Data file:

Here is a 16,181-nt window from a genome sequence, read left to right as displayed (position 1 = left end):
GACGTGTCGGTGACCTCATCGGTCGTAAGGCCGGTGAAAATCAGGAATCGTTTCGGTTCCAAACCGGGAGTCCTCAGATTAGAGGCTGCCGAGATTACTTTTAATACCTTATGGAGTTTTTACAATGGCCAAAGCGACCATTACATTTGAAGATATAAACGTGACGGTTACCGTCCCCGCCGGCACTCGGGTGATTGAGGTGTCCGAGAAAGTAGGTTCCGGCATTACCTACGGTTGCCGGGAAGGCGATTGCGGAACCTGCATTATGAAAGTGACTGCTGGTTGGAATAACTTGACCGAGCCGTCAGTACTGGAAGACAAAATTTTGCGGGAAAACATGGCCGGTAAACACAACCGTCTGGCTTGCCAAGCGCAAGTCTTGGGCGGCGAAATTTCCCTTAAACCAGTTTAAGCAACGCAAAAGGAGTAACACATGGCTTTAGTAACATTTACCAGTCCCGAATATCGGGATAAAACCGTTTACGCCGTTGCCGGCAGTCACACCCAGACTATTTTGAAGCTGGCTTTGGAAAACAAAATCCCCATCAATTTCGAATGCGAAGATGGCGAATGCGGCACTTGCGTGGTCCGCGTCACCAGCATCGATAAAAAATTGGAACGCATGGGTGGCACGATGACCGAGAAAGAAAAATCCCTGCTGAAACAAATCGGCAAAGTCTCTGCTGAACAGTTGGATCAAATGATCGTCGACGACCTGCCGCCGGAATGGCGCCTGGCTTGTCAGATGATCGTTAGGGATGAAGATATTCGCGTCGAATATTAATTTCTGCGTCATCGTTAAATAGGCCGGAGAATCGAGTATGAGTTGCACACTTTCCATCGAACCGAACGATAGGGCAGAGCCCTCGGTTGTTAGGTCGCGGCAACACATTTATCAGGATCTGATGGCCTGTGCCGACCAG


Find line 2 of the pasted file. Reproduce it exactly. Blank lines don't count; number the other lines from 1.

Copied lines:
GACGTGTCGGTGACCTCATCGGTCGTAAGGCCGGTGAAAATCAGGAATCGTTTCGGTTCCAAACCGGGAGTCCTCAGATTAGAGGCTGCCGAGATTACTTTTAATACCTTATGGAGTTTTTACAATGGCCAAAGCGACCATTACATTTGAAGATATAAACGTGACGGTTACCGTCCCCGCCGGCACTCGGGTGATTGAGGTGTCCGAGAAAGTAGGTTCCGGCATTACCTACGGTTGCCGGGAAGGCGATTGCGGAACCTGCATTATGAAAGTGACTGCTGGTTGGAATAACTTGACCGAGCCGTCAGTACTGGAAGACAAAATTTTGCGGGAAAACATGGCCGGTAAACACAACCGTCTGGCTTGCCAAGCGCAAGTCTTGGGCGGCGAAATTTCCCTTAAACCAGTTTAAGCAACGCAAAAGGAGTAACACATGGCTTTAGTAACATTTACCAGTCCCGAATATCGGGATAAAACCGTTTACGCCGTTGCCGGCAGTCACACCCAGACTATTTTGAAGCTGGCTTTGGAAAACAAAATCCCCATCAATTTCGAATGCGAAGATGGCGAATGCGGCACTTGCGTGGTCCGCGTCACCAGCATCGATAAAAAATTGGAACGCATGGGTGGCACGATGACCGAGAAAGAAAAATCCCTGCTGAAACAAATCGGCAAAGTCTCTGCTGAACAGTTGGATCAAATGATCGTCGACGACCTGCCGCCGGAATGGCGCCTGGCTTGTCAGATGATCGTTAGGGATGAAGATATTCGCGTCGAATATTAATTTCTGCGTCATCGTTAAATAGGCCGGAGAATCGAGTATGAGTTGCACACTTTCCATCGAACCGAACGATAGGGCAGAGCCCTCGGTTGTTAGGTCGCGGCAACACATTTATCAGGATCTGATGGCCTGTGCCGACCAG